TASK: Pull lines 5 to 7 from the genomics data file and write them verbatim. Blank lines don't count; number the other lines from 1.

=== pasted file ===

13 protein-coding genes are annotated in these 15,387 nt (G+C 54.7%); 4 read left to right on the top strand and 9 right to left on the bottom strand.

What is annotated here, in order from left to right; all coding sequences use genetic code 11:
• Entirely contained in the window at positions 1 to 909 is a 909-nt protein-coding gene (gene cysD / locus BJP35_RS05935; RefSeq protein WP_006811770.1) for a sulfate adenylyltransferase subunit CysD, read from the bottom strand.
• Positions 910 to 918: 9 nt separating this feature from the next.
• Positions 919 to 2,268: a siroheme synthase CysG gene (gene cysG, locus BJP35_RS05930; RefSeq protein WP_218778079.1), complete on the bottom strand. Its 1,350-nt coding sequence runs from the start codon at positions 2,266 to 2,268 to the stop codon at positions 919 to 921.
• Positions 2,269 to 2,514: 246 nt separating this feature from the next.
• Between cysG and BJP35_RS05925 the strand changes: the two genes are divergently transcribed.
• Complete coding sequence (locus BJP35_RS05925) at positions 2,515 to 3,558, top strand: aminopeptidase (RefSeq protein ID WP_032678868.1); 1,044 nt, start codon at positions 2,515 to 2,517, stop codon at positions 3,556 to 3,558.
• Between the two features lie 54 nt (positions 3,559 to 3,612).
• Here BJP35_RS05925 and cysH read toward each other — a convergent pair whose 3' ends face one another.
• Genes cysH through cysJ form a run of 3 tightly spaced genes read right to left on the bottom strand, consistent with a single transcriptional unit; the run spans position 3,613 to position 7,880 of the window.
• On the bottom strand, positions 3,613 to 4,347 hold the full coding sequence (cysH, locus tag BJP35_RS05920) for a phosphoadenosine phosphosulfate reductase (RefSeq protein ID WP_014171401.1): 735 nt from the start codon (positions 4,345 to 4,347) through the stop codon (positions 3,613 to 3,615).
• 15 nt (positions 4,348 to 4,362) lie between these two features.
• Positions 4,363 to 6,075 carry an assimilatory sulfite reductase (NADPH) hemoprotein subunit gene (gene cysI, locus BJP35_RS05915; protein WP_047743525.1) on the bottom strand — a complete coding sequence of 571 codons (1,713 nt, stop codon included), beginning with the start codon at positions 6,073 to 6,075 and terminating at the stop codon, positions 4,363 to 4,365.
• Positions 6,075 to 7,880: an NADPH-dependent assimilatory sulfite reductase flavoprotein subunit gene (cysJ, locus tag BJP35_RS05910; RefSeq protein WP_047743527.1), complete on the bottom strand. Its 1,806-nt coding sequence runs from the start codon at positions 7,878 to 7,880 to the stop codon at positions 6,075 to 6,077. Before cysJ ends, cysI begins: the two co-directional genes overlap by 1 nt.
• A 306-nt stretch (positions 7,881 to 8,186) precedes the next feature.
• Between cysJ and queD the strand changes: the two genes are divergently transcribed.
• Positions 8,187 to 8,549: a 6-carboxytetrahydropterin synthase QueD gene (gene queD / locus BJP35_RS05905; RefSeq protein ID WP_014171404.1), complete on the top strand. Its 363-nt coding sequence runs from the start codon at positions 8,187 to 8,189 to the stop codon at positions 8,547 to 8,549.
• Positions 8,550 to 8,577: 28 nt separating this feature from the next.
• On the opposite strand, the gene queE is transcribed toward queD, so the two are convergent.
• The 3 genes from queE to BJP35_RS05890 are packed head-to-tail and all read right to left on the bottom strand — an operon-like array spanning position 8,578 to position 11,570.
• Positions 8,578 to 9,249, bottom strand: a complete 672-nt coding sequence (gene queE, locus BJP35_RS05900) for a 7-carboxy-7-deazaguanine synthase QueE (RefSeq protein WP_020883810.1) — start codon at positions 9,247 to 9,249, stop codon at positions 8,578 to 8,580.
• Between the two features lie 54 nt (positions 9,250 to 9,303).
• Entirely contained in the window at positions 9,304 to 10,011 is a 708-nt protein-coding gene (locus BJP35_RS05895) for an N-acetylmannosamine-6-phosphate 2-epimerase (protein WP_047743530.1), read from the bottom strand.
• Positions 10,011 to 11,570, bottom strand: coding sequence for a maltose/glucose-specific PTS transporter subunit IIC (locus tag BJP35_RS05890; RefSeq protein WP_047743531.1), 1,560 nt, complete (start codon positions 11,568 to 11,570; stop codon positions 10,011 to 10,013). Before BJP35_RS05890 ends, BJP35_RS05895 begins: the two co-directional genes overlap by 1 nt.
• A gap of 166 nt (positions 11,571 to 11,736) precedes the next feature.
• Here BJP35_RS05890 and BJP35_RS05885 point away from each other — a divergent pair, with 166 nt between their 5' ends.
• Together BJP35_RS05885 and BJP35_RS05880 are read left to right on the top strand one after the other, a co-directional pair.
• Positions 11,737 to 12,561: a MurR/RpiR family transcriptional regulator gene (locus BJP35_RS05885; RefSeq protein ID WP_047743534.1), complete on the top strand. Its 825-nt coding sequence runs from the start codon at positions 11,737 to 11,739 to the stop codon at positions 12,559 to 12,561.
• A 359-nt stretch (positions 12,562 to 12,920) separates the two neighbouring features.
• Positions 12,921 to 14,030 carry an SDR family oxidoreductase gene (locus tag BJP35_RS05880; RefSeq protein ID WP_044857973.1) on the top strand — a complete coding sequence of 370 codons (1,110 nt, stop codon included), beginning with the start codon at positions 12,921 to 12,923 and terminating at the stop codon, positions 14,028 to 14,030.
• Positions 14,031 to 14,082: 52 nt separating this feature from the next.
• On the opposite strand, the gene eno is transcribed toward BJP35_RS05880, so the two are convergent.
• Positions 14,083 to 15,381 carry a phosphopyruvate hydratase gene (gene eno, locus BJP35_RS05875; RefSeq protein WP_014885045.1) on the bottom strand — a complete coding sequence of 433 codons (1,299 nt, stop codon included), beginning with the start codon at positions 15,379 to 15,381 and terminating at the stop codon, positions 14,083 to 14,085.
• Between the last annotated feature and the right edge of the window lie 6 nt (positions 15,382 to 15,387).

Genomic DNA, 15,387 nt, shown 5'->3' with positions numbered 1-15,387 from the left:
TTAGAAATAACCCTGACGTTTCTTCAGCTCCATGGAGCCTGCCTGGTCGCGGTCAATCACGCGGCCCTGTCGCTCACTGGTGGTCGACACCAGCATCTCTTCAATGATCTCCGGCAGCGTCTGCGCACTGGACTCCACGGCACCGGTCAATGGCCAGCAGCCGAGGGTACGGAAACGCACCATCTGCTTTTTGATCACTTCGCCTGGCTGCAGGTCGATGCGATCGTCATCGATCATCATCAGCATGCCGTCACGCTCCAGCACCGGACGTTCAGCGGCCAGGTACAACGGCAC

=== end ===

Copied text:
• Positions 919 to 2,268: a siroheme synthase CysG gene (gene cysG, locus BJP35_RS05930; RefSeq protein WP_218778079.1), complete on the bottom strand. Its 1,350-nt coding sequence runs from the start codon at positions 2,266 to 2,268 to the stop codon at positions 919 to 921.
• Positions 2,269 to 2,514: 246 nt separating this feature from the next.
• Between cysG and BJP35_RS05925 the strand changes: the two genes are divergently transcribed.